Living with a family member who is "conte... - My OCD Community

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Living with a family member who is "content" with having Mysophobia

concernedpanda
concernedpanda

I've a family member (lets call them A) who suffers from severe Mysophobia since the start of the COVID outbreak in March. A is convinced that the home is full of germs causing them to avoid touching all surfaces in the house, walk (sidle around the house) in a set route, take 30 mins to wash their hands, take 2-hr long baths, avoid doing any house chores and the list still goes on. It has been 9 months and A's condition continues to worsen. It has gotten to a point long ago that it has disrupted A's daily life and also the lives of the family members. The family members, especially the parents, are distraught by A's condition. A's parents have tried talking to them about their condition, but any reassurance and advice they give always goes over A's head. A is well aware of their condition and seems to be "content" with their current situation and shows no signs of wanting to get better. When their condition is brought up (always gently at first) they become extremely defensive and hostile. When questions about A's condition are asked (to understand their situation better), they give nonchalant answers and excuses which are very infuriating for the family. After that, the situation always escalates to shouting fights that doesn't make any positive progress. Another thing I should mention, it also seems A is selectively(?) Mysophobia, where they are ok with certain things being dirty, such as their laptop and their phone while everything else is dirty to them.

We are at loss at how to handle this and our lives for the past 9 months have been highly stressful. Since talking doesn't seem to be working, we have resorted to pretending A's condition doesn't exist to live a "semi-happy" life. However, we know this will not work for the long term, as rows happen usually twice a month.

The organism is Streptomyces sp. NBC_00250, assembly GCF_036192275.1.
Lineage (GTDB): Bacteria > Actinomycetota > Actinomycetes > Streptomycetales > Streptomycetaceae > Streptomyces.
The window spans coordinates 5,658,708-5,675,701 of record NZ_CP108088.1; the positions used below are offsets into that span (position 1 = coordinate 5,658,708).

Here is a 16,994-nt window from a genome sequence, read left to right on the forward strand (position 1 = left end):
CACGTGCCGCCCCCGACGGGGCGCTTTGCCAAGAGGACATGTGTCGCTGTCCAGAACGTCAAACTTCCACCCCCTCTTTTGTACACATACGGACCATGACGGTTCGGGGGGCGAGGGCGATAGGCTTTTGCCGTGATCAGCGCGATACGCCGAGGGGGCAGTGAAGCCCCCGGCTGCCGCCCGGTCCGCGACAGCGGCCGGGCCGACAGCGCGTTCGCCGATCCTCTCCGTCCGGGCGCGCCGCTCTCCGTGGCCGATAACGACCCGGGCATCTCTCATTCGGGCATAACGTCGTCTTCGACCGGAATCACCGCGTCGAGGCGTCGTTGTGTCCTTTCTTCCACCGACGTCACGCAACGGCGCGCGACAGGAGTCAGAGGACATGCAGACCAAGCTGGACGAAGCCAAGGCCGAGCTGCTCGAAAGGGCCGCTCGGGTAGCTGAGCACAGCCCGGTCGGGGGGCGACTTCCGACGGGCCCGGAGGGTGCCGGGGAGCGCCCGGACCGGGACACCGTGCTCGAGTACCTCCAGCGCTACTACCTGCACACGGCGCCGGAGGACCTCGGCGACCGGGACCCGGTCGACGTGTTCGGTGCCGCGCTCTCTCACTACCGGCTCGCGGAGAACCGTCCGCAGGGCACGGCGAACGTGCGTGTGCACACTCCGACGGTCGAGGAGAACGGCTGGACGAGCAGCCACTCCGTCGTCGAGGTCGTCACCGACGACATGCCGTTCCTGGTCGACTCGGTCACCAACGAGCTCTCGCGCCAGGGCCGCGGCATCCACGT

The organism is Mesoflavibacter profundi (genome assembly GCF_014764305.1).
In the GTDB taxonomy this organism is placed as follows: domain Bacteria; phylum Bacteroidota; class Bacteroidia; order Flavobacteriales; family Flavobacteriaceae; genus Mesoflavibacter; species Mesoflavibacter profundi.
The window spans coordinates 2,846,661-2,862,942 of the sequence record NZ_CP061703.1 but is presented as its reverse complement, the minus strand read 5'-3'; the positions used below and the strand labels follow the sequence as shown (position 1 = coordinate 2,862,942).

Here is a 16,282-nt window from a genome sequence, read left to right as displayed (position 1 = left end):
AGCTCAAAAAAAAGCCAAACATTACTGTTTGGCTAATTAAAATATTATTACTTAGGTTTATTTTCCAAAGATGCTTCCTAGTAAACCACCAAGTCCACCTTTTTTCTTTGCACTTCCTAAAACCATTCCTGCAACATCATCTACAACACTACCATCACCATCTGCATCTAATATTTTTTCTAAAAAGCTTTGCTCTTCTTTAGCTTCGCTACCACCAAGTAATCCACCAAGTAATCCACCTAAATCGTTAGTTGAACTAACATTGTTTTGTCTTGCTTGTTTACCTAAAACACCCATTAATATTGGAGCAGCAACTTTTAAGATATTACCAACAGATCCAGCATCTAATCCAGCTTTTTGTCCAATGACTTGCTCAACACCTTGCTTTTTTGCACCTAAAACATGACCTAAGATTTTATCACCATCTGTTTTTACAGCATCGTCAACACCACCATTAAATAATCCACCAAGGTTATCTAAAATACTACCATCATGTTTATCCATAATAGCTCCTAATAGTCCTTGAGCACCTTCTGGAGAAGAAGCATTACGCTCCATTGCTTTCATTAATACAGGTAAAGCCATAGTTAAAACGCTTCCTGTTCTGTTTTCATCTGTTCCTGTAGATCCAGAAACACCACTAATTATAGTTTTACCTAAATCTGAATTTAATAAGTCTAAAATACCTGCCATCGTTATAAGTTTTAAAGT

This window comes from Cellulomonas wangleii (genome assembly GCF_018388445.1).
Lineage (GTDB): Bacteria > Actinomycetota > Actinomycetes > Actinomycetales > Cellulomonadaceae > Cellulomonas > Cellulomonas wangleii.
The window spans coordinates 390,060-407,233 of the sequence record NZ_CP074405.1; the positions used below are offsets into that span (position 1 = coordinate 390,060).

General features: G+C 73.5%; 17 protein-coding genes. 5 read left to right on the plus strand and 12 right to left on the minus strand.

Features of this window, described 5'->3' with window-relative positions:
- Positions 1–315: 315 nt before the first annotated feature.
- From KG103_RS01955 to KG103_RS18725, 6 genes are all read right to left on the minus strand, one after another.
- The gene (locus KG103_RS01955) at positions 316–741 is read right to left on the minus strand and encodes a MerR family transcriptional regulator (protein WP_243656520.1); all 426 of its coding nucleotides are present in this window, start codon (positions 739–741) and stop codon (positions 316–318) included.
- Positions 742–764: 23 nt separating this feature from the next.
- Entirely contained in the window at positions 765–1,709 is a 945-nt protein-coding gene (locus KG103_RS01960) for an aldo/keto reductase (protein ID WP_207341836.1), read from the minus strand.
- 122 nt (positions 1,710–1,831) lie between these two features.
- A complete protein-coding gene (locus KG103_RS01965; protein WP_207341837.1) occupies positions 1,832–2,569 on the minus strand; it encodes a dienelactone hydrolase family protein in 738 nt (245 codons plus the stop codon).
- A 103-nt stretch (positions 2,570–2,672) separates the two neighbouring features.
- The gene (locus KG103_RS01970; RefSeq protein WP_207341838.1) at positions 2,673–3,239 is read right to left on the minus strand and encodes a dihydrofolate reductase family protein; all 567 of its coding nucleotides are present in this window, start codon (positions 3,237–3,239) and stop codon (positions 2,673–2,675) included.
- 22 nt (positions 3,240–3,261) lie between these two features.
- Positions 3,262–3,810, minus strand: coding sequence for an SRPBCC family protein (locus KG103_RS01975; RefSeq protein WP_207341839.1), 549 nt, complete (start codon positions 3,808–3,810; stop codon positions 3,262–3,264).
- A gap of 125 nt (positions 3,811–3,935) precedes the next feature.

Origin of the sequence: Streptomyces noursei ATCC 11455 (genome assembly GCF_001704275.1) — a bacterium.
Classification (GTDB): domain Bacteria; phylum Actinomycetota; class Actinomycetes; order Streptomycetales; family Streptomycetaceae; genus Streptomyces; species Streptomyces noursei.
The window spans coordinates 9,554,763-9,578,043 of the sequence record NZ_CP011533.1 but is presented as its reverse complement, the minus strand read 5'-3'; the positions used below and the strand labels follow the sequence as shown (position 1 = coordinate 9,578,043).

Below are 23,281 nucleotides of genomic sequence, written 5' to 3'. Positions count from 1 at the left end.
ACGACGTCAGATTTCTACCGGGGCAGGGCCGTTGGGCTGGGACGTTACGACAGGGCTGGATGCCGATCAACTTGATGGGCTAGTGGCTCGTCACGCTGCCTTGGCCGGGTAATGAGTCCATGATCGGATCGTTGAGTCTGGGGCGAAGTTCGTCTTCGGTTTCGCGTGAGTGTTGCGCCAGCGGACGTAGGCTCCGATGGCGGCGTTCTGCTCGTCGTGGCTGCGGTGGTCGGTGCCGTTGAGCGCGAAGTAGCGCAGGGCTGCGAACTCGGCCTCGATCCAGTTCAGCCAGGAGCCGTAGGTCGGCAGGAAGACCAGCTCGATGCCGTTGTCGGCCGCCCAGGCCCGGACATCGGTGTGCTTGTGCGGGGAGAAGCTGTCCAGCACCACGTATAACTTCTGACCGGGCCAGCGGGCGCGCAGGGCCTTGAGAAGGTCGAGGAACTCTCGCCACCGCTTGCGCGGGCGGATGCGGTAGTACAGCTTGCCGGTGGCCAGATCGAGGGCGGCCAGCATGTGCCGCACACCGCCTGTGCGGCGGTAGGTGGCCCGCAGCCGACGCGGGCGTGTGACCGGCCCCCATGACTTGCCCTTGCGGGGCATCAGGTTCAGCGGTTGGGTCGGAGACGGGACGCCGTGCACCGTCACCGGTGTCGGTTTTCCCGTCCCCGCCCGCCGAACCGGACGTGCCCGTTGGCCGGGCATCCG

For those who have family members with Mysophobia, what are your methods of reassuring and helping them? And is being "content" with Mysophobia a normal thing? We'll appreciate any advice or sharing of experiences. A's condition is starting to tear the family apart and personally, seeing the parents suffer is heartbreaking.

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It seems to me that household chores should not not optional if A lives in the house. I don't know how old A is, but who is paying for A's computer and phone? If chores are not done, then privileges should be removed. If A's parents are paying A's bills, then they should stop unless/until chores are done. If A is a working adult & unwilling to do chores, then A should pay some rent. We had a similar issue with a young adult (not with mysophobia) and a friend noted that she didn't want to be a tenant who paid rent, but she also didn't want to be a family member, who helps with chores. It sounds harsh, but we eventually had to ask her to leave. If you live with other people, unless you are bedbound and unable to wash a dish, you have to be either a family member or a tenant. You can't opt out of everything.

A is a young adult living with their parents. They're still very much reliant on the parents. We have taken this into consideration before. The parents haven't done so yet, but it was mentioned before to A that her privileges may be removed if they don't do the house chores. However, it didn't seem to have an effect on A. We're not sure if A is going through the teenage rebellious phase or A just believe the parents won't have the heart to remove their privileges, so there's no reason to change... But you're right about not being able to opt out of everything. We have set restriction for A, like giving them a time limit for washing hands and bathing, but A just ignores them.

It sounds like a very tough and frustrating situation. Unfortunately, A is at an age where her parents might be the last people she might want to confide in. I wonder whether some books or videos on OCD could be helpful to A and her parents. I have a video made by/about youth with OCD. I'd be happy to mail you some resources if you'd like.

Yes, please. That would be super helpful. Can mail the resources through chat function of this forum? Thanks in advance!

I would strongly recommend that you (yourself) get some expert advice from an OCD special therapist. It will help give you insight into how A may be feeling and how to approach getting help.

Yes, I do plan to seek expert advice on OCD, but I'm finding it hard to find a governmental OCD association in my country. We are not financially capable of seeking any form of privatised medical or psychological therapy at the moment, but we may go into if A's condition continues to worsen further. Thank you for the advice!

I'm wondering if A just seems content to avoid treatment since exposure therapy can be scary to think about. I have contamination OCD and I do some ERP but I find the idea of fully delving into it scary.